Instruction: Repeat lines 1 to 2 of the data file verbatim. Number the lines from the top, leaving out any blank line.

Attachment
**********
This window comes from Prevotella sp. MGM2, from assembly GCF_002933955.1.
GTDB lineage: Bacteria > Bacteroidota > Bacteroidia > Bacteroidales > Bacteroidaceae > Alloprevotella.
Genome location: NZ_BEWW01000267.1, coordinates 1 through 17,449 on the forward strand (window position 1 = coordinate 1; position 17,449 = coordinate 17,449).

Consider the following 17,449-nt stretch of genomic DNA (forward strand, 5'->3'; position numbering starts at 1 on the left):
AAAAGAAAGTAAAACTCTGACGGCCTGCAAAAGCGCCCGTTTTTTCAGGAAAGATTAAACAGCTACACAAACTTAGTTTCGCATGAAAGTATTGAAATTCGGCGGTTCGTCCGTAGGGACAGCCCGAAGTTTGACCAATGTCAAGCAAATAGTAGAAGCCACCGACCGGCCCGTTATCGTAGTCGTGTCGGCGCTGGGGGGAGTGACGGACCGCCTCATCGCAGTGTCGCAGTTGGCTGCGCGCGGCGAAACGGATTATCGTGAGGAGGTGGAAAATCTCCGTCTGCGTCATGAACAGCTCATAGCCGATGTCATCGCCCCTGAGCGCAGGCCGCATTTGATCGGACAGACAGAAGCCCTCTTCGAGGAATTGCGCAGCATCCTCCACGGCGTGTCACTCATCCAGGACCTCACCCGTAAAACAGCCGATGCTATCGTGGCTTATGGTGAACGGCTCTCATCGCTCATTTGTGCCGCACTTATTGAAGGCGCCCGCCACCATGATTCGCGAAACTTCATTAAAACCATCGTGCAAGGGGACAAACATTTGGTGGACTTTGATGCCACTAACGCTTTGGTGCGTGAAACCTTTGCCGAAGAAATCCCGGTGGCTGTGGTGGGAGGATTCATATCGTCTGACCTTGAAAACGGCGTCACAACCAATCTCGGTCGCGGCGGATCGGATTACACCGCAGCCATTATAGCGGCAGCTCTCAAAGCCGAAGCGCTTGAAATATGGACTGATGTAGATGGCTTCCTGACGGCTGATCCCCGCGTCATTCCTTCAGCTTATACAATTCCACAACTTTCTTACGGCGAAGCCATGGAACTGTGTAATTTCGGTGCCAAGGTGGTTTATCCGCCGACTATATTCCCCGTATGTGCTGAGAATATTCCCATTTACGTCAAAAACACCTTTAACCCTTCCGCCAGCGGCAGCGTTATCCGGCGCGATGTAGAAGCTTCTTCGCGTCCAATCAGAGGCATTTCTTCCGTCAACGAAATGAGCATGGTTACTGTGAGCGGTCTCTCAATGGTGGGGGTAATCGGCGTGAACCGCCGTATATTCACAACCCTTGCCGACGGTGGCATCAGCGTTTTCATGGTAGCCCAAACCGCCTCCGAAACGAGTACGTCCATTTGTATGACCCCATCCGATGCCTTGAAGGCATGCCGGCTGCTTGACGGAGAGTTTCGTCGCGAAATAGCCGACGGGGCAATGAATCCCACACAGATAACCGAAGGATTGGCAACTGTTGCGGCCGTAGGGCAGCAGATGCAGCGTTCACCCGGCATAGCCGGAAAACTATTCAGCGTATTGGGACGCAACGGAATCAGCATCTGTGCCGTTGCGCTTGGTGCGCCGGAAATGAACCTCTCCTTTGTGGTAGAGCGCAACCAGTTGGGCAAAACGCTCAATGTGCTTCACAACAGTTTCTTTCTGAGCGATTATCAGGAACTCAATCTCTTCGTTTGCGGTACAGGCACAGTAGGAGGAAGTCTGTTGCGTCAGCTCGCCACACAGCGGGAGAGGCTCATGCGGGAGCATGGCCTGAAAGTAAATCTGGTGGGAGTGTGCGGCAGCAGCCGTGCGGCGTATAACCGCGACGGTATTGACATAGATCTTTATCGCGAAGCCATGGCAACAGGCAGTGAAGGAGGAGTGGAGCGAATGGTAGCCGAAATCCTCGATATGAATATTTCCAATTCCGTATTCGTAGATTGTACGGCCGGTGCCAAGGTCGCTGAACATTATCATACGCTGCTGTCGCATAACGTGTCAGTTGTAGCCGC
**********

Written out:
This window comes from Prevotella sp. MGM2, from assembly GCF_002933955.1.
GTDB lineage: Bacteria > Bacteroidota > Bacteroidia > Bacteroidales > Bacteroidaceae > Alloprevotella.